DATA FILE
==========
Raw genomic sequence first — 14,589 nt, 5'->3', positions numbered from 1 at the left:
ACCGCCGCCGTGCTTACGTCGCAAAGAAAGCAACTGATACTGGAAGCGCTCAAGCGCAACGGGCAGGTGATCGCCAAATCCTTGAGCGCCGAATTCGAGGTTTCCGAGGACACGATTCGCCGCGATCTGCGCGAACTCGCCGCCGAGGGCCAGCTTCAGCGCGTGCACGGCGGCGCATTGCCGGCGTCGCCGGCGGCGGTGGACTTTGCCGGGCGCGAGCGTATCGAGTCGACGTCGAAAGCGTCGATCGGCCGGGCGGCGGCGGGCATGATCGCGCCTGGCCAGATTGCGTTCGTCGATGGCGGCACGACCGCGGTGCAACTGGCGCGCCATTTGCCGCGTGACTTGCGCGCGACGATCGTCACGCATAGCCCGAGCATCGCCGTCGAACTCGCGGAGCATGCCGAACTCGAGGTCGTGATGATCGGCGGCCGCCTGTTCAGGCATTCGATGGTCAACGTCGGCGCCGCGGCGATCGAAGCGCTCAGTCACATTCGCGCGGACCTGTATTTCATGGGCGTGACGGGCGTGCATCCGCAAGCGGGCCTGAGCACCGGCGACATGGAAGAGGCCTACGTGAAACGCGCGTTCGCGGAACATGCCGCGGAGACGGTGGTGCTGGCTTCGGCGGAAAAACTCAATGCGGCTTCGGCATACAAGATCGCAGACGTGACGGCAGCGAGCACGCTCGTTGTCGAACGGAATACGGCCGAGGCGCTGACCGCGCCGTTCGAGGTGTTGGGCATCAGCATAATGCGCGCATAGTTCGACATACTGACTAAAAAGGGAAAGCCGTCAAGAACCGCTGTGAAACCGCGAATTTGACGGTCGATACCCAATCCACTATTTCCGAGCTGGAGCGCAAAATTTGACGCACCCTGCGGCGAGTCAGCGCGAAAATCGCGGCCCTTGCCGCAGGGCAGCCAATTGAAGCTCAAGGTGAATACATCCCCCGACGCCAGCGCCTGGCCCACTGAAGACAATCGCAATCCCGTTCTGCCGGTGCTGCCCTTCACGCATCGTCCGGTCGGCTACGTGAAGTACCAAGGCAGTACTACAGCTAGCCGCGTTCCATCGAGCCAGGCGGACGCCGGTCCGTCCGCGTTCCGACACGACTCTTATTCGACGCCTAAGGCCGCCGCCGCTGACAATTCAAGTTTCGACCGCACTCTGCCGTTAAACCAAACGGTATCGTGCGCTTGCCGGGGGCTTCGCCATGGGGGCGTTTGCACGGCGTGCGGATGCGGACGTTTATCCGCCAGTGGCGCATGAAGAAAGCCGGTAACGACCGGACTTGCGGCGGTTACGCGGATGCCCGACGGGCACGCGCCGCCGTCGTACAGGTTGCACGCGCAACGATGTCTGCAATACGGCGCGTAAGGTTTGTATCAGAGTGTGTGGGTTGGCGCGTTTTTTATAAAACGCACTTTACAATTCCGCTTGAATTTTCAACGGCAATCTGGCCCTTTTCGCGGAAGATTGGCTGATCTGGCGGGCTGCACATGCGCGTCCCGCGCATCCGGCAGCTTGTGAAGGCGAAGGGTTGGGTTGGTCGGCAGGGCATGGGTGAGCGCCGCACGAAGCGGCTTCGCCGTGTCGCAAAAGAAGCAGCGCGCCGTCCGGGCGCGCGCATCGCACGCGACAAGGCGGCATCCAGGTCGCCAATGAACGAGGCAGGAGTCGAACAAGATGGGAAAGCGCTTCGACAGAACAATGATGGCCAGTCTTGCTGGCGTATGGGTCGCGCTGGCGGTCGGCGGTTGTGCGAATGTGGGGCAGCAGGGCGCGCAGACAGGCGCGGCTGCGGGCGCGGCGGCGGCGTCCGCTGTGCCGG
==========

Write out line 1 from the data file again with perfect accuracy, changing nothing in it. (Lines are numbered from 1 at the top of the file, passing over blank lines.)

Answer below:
Raw genomic sequence first — 14,589 nt, 5'->3', positions numbered from 1 at the left: